Approaching the edge
The free fall has always enticed me—the idea of completely letting go and the rush of adrenaline that forces every cell inside of you awake. My limbs buzz with anticipation, but as I get up to the edge, my feet freeze in place. I am stuck like I walked into fixed cement, too afraid to make the jump I have been waiting for years to make. Panic fills me as I think about what is at stake and how much I could possibly lose.
And so I lock my feet in position and refuse to make any move at all. I sit down and cross my arms like a stubborn child. I try to pretend it isn't fear because I hate feeling weak, but the fear consumes me. It eats up every part of me. It surges through my veins achingly slow and fast all at once.
It's funny what fear does to a person—how it convinces you of things you've known your whole life to be untrue.
Fear makes you believe that you are weak. It makes you believe you're not enough.
And so I sit, stewing in my fear with tears streaming down my face. They blind my vision, making me see things that aren't there. I cling to anything I can — any little piece of stronghold that I can find. I reach out many times and return with nothing but air, my fingers desperately trying to find the places that were always there for me to hold on to before.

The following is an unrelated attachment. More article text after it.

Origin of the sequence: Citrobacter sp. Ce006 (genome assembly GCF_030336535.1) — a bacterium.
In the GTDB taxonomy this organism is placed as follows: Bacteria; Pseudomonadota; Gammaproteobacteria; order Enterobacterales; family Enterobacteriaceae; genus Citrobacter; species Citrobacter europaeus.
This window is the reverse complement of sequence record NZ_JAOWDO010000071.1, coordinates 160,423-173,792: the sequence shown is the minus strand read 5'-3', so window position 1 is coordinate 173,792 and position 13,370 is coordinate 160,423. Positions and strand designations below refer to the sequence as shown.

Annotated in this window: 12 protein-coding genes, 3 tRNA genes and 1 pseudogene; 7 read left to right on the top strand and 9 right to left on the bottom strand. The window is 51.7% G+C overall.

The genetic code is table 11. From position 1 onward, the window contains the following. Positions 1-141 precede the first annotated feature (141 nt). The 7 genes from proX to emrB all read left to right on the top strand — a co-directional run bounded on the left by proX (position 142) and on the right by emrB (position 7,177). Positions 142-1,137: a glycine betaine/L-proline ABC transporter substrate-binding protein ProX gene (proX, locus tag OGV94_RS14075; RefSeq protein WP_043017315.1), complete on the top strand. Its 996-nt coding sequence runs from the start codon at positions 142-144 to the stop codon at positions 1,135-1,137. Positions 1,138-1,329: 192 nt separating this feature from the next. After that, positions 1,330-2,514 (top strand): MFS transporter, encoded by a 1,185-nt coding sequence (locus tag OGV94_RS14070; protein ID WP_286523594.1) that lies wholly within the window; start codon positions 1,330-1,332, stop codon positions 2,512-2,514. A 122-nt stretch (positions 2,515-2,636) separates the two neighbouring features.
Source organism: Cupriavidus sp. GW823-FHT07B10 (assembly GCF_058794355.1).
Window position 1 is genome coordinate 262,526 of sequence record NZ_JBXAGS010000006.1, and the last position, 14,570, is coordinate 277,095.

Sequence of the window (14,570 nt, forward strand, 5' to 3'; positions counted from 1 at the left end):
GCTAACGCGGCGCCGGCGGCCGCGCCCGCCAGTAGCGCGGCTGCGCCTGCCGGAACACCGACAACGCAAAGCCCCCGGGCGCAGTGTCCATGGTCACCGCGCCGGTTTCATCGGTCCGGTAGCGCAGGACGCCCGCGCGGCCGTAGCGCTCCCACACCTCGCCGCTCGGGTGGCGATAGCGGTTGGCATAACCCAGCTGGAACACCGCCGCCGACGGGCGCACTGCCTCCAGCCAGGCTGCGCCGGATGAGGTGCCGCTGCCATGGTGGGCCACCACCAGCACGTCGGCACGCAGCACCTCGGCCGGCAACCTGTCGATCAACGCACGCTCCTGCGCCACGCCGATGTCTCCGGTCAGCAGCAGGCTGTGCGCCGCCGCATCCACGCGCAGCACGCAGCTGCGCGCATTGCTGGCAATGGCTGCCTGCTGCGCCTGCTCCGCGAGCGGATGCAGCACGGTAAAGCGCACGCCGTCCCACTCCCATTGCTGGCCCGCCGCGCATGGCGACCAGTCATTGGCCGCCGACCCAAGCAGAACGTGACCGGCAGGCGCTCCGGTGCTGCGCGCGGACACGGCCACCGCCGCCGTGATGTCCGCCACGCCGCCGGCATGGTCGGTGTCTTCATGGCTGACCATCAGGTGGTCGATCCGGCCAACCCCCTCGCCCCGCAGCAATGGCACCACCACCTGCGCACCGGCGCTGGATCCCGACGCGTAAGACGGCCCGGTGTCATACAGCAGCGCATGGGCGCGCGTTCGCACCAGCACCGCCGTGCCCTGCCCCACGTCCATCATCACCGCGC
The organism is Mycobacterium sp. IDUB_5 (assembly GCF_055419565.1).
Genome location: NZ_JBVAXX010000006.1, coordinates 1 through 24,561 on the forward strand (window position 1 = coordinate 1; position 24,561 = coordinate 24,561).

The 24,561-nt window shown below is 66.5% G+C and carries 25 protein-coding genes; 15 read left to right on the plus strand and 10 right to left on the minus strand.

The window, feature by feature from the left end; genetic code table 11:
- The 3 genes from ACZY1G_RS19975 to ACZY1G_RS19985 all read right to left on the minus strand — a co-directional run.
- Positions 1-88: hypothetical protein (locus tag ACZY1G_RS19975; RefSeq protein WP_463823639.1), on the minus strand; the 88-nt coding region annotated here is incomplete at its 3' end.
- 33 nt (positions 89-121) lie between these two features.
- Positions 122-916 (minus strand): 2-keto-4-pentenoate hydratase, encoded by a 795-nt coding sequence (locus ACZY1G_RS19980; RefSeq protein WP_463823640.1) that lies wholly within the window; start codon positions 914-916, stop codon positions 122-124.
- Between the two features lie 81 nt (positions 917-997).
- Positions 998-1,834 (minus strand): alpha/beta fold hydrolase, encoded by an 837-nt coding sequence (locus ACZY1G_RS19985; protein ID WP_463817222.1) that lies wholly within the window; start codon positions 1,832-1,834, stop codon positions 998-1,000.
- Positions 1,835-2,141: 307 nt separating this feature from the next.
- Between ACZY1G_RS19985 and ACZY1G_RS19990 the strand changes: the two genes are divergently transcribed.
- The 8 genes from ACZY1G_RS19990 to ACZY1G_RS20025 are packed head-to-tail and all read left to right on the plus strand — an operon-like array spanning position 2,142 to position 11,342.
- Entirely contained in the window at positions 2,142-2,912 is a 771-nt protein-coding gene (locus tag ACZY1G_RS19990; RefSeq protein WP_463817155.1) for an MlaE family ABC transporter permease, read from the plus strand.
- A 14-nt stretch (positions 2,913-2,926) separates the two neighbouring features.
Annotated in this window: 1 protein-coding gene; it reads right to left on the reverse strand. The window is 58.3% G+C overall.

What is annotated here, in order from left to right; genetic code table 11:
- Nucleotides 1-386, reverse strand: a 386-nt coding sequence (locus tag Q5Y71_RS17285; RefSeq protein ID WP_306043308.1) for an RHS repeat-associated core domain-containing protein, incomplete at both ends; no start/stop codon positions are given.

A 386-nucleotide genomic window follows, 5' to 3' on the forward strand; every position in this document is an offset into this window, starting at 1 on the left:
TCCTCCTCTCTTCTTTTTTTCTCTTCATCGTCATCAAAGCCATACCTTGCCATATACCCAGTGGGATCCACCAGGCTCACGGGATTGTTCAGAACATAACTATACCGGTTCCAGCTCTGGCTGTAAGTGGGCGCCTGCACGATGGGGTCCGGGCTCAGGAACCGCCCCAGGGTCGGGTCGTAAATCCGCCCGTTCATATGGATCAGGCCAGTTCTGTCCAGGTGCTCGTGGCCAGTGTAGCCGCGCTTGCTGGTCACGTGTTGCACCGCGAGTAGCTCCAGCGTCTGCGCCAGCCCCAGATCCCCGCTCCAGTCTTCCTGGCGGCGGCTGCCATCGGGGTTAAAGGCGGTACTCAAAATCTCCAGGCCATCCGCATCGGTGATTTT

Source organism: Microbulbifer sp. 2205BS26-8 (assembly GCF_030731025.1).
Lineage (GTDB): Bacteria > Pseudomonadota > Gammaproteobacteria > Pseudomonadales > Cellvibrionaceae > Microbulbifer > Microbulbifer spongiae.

Should I stay or should I jump?
I dig my heels in, trying to slow the inevitable pull towards the open door while hands pull me away from it. I'm unsure which way to go. This hesitation worries me, but the fear is still in control. I can feel myself slipping and sliding forward. My heartbeat speeds up in anticipation — and still I cry out that I need help, believing that I need someone to pull me back and keep me there.
My panicked mind believes I need solid ground.
For the first time in as long as I can remember, the free fall terrifies me instead of exciting me.
The freedom that always called to me before now feels childish and unimportant. The panic sets in deeper.
Desperate attempts for the final foothold leave me feeling embarrassed and not like myself. The air around me closes in — wet, heavy and choking. I close my eyes like a coward, afraid to see what I know is coming — what is already here.
I pray. And I pray. And I pray.
Enjoy the ride
Maybe the fear of leaving a place of comfort and safety has a stronger power over me than I am willing to admit. But I finally let go. I stop grasping at everything and let it all slide through my open fingers.
I tumble into the free fall headfirst.
It immediately feels like a tailspin and I'm not sure I'll survive the fall. After a few moments, I am able to feel the warmth of the sun on my face and I instinctively open my eyes.
When I do, I can no longer see that place of comfort and safety — it is far behind me now — but I realize that the floor beneath my feet isn't as necessary as I believed it to be.
I don't know what awaits me at the end of this. I don't know if there's a soft surface waiting to catch me or if the hard ground is rushing up to meet me faster than I can anticipate, but right now I'm enjoying the beautiful ride.